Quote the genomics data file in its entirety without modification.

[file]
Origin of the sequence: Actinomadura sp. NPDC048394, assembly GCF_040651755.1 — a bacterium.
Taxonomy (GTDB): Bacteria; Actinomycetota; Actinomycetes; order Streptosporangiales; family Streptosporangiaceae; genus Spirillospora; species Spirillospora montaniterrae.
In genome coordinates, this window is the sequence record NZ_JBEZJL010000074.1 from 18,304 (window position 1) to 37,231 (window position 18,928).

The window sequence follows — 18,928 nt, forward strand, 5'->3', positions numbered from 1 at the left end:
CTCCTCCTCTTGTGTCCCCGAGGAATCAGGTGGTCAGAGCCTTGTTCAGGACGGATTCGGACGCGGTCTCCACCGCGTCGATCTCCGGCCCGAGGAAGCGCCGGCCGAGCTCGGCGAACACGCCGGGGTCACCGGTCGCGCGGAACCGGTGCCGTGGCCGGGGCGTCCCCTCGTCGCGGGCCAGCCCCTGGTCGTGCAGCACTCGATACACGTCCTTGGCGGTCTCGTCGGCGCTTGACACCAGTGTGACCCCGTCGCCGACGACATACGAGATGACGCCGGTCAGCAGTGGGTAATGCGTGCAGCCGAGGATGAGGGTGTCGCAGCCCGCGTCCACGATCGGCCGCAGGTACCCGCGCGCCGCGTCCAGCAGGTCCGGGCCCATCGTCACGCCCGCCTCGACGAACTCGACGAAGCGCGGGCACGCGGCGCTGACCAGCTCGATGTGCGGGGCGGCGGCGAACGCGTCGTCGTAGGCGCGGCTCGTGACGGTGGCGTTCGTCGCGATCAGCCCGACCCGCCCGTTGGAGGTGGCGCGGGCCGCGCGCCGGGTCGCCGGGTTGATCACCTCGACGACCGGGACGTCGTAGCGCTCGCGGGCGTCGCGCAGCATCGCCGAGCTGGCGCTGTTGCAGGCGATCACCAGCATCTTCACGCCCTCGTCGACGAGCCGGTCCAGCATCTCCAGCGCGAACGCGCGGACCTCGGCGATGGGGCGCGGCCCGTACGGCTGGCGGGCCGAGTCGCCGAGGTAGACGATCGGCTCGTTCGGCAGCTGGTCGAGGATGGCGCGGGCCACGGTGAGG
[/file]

Origin of the sequence: Actinomadura sp. NPDC048394, assembly GCF_040651755.1 — a bacterium.
Taxonomy (GTDB): Bacteria; Actinomycetota; Actinomycetes; order Streptosporangiales; family Streptosporangiaceae; genus Spirillospora; species Spirillospora montaniterrae.
In genome coordinates, this window is the sequence record NZ_JBEZJL010000074.1 from 18,304 (window position 1) to 37,231 (window position 18,928).

The window sequence follows — 18,928 nt, forward strand, 5'->3', positions numbered from 1 at the left end:
CTCCTCCTCTTGTGTCCCCGAGGAATCAGGTGGTCAGAGCCTTGTTCAGGACGGATTCGGACGCGGTCTCCACCGCGTCGATCTCCGGCCCGAGGAAGCGCCGGCCGAGCTCGGCGAACACGCCGGGGTCACCGGTCGCGCGGAACCGGTGCCGTGGCCGGGGCGTCCCCTCGTCGCGGGCCAGCCCCTGGTCGTGCAGCACTCGATACACGTCCTTGGCGGTCTCGTCGGCGCTTGACACCAGTGTGACCCCGTCGCCGACGACATACGAGATGACGCCGGTCAGCAGTGGGTAATGCGTGCAGCCGAGGATGAGGGTGTCGCAGCCCGCGTCCACGATCGGCCGCAGGTACCCGCGCGCCGCGTCCAGCAGGTCCGGGCCCATCGTCACGCCCGCCTCGACGAACTCGACGAAGCGCGGGCACGCGGCGCTGACCAGCTCGATGTGCGGGGCGGCGGCGAACGCGTCGTCGTAGGCGCGGCTCGTGACGGTGGCGTTCGTCGCGATCAGCCCGACCCGCCCGTTGGAGGTGGCGCGGGCCGCGCGCCGGGTCGCCGGGTTGATCACCTCGACGACCGGGACGTCGTAGCGCTCGCGGGCGTCGCGCAGCATCGCCGAGCTGGCGCTGTTGCAGGCGATCACCAGCATCTTCACGCCCTCGTCGACGAGCCGGTCCAGCATCTCCAGCGCGAACGCGCGGACCTCGGCGATGGGGCGCGGCCCGTACGGCTGGCGGGCCGAGTCGCCGAGGTAGACGATCGGCTCGTTCGGCAGCTGGTCGAGGATGGCGCGGGCCACGGTGAGG